DNA-based marketing: The next big thing?
- 18 March, 2019 11:03
Forget data and AI: Marketers of the future are looking beyond the next few years and setting their sights firmly on the opportunities opened up by human DNA.
‘Genetic marketing’ is the next big thing, with marketers gaining access to DNA test results seen as the new frontier of targeting and hyper-personalisation. With more than two million Australians having already had their DNA tested, 10 per cent of the population, and the ancestral travel industry booming as a result, marketers are excited.
And rightfully so. Almost half (49 per cent) of Australians who have had their DNA tested would be interested in receiving marketing information based on their DNA results, according to the YouGov Galaxy Predictors 2019 Study, commissioned by Red Agency.
Executive director of Red Agency, Jackie Crossman, said marketing to an individual’s DNA is the new age for marketers and the ultimate in person-to-person (P2P) communications.
“With two million Australians already having their DNA tested and the majority saying they are open to offers tailored to their results, there are huge opportunities for marketers to leverage this incredible bank of business intelligence. Those who do so first, and do it well, will gain a significant first-mover advantage,” she told CMO.
Across generations, millennials (63 per cent) are much more receptive to post-test marketing compared to Gen X (44 per cent) and Baby Boomers (39 per cent). Almost one in five people (19 per cent) also want to hear about the health insurance product most suited to their DNA. Millennials were the most receptive (25 per cent), compared to Gen X and Baby Boomers (both 15 per cent).
According to the study, learning where our ancestors came from (44 per cent) was viewed as the second biggest benefit of DNA testing, and those with a DNA test under their belt are far more likely to want to receive offers about travel tours based on their ancestral history (22 per cent).
Harnessing this, Mexico’s national carrier, Aeromexico, went viral this year with its politically charged ‘DNA discounts’, offering discounted flights from the US to Mexico to Americans who showed by taking a test they had Mexican DNA.
Younger generations and those who have been DNA tested are the most open to marketing offers: 70 per cent of the already-tested would welcome offers related to their results.
Those already DNA-tested are more likely to want to receive offers about travel tours based on their ancestral history (22 per cent), the type of chocolate they might like (20 per cent) and low shedding pets if they had a fur allergy (19 per cent). This was compared to those who haven’t yet had their DNA tested, but who are interested in doing so (13 per cent, 8 per cent and 11 per cent respectively).
Health-focused offers are the most keenly sought marketing information among both the already tested and the interested in being tested. About one in three from both groups would be happy to receive ideas for low-fat foods if they were pre-disposed to weight gain (33 per cent for already tested, 29 per cent for interested in being tested). One in four would welcome recipe ideas for food allergies and intolerances (25 per cent for tested, 29 per cent for interested) and the health insurance policies best suited to their DNA (25 per cent for both groups).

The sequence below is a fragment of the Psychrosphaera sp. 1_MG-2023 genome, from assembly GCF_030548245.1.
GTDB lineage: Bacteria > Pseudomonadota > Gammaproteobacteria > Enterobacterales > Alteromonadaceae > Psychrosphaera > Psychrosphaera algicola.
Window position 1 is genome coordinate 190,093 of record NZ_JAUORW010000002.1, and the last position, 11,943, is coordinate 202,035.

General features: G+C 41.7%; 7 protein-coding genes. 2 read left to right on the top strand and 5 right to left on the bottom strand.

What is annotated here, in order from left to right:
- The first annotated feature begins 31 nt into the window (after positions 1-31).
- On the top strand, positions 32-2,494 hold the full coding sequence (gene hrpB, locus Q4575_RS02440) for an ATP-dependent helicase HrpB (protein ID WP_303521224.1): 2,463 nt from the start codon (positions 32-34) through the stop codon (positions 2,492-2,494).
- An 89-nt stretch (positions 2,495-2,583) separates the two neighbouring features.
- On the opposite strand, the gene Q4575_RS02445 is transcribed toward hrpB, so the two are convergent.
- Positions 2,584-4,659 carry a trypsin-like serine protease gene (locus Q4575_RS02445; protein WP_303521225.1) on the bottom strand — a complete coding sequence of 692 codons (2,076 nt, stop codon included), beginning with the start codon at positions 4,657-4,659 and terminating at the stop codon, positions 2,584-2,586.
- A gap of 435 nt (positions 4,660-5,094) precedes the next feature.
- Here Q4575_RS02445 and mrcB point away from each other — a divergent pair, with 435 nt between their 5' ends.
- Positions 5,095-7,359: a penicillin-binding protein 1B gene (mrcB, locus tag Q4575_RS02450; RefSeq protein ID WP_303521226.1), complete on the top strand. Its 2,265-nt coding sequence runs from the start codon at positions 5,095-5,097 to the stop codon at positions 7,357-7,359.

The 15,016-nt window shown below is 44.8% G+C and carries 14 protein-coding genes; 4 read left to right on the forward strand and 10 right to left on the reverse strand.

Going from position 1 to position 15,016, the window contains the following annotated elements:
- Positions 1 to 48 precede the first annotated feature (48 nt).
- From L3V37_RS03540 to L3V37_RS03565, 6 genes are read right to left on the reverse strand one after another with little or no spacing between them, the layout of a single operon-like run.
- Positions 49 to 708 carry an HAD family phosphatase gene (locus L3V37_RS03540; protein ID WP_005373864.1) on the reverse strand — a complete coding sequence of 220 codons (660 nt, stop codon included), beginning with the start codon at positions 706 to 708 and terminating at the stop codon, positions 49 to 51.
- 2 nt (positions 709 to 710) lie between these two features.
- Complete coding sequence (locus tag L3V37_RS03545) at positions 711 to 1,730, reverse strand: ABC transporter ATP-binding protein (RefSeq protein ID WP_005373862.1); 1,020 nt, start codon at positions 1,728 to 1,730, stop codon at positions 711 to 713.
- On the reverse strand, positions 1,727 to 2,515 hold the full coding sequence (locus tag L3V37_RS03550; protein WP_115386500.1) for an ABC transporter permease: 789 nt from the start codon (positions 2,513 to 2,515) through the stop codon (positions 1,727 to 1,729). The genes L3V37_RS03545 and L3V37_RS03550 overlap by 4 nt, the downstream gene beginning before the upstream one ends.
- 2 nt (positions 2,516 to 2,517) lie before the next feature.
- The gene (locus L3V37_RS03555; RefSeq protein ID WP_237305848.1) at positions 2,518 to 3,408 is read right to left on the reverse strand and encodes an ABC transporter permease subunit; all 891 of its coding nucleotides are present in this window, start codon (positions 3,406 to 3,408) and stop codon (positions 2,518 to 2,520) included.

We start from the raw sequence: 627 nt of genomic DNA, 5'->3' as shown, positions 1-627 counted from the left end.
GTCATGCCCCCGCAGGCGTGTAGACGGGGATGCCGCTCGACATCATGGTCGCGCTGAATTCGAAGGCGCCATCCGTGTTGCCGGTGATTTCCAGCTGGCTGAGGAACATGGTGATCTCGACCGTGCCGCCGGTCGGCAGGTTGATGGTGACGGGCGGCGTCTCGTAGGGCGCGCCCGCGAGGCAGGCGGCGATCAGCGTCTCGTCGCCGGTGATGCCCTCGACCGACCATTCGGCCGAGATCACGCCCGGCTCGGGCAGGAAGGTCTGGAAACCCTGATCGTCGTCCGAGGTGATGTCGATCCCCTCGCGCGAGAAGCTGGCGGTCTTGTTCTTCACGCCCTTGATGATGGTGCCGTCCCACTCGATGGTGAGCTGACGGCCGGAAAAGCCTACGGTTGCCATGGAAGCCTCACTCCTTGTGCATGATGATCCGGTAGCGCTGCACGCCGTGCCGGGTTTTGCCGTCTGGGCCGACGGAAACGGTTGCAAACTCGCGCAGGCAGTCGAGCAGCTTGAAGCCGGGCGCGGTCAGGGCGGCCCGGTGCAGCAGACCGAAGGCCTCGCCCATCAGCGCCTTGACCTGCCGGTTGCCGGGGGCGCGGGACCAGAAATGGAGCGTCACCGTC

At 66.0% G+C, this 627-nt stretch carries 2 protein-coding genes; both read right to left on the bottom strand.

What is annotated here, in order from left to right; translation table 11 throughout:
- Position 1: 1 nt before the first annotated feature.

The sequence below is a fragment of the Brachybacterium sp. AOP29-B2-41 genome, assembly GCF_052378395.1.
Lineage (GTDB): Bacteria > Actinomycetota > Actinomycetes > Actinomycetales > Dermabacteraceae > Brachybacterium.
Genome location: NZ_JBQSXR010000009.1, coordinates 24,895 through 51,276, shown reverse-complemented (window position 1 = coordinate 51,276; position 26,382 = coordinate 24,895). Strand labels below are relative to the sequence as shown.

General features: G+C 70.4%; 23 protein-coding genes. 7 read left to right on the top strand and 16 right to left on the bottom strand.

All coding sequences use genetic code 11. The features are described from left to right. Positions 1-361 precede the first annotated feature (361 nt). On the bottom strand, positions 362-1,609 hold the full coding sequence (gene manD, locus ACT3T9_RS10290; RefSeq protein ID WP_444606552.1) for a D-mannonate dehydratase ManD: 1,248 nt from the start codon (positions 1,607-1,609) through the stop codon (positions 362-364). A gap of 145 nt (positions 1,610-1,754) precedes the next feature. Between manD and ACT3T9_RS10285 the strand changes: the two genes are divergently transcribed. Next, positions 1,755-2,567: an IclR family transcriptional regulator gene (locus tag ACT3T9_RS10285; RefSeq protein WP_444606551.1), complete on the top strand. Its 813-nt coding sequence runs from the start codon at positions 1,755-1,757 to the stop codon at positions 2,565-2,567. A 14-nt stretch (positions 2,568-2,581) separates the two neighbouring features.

There are already potential around three key areas initially, the report says: Healthcare, education and travel.
As an example, the report noted Arivale, a Seattle-based startup, that offers a wellness package based on genetic testing combined with lifestyle coaching, including diet and exercise recommendations.
Identifying potential health risks (55 per cent) was seen as the number one benefit of DNA testing, according to the report.
Of course, the privacy and ethical implications of genetic marketing need to be considered carefully. But most consumers are willing, at least in principle, to hand over their personal data for a better customer experience, so why not DNA as well?
According the report, more than half of people are concerned about DNA falling into the wrong hands (53 per cent), being exploited by health insurance companies for higher premiums (40 per cent), or turning us into a target for identity theft (38 per cent).
One in four Millennials and Gen Xers worry they could be cloned without their knowledge, and 20 per cent of Baby Boomers are worried about this. Interestingly, 38 per cent Australians are concerned their DNA could be used for marketing purposes.
As genetic marketing becomes more mainstream, millions who owns, and who can access, their DNA test, and just how much they are willing to share for personalisation.
“Genetic marketing is an exciting new strategy to complement, not replace, other marketing strategies. It has immediate opportunities for those in healthcare, travel and tourism and education,” Crossman said. “I’m sure DNA testing companies, like Ancestry, would be very interested in working with brands to commercialise their DNA banks however privacy legislation applies to DNA the same as it does to any personal information. Individuals will have to opt-in to receive offers."
The main implication is complying with privacy legislation. "Marketers will need an individual’s consent before communicating," she added. “Before offering up their DNA for testing, people really need to scour the terms and conditions so they know what they’re signing up for."